Issue Date: July 16, 2012
A Different Take On Science Standards
To begin with, national standards are a bad idea. Children are different, and therefore one set of standards does not fit all needs. Also, standards tend to be “dumbed down” so that most students can meet them. And research has shown that national standards have no net positive effect on student learning.
I have carefully studied both the proposed science standards and the framework on which they are based. My overall impression is that NGSS advances a politically correct agenda that sometimes leaves objectivity by the wayside. This is particularly evident in sections that promote unguided macroevolution (common descent), stress the negative effects of human activity on the environment (e.g., global warming), emphasize “sustainability” and “green” initiatives for the future, and promote big-government solutions to societal problems.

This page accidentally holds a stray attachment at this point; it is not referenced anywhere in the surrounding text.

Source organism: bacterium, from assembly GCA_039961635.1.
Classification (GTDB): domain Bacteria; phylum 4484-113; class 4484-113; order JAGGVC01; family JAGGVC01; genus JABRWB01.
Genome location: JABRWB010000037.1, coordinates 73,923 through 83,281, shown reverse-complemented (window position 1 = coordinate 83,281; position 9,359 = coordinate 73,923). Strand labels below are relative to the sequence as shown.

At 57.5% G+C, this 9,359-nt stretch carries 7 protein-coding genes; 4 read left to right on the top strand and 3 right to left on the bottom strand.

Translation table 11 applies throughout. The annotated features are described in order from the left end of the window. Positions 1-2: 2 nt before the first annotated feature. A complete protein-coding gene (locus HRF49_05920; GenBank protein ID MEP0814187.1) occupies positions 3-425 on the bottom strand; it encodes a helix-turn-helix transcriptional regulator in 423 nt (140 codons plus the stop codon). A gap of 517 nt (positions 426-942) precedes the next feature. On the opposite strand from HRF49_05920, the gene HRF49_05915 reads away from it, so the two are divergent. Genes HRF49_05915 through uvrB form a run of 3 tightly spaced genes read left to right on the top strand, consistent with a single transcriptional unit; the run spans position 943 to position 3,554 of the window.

The national science standards movement is really an effort to consolidate power and control in the hands of the Department of Education, the teachers unions, and the “science establishment” (including the National Research Council, National Science Teachers Association, American Association for the Advancement of Science, and Achieve). Thus the standards are more a political than an educational movement. Restoring control to parents and local school boards would be the best way to improve K–12 education in the U.S.
Scientific knowledge has traditionally been obtained by objective experimentation and observation. The NGSS framework, on the other hand, tries to convert science into an enterprise that is decided by “consensus.” That is, NGSS has brought together a team of like-minded “experts” from the science establishment who seem more interested in political goals and social policy than in giving students a balanced, objective education.
NGSS should be disbanded before it has the chance to screw up science education any further.
By Robert Lattimer
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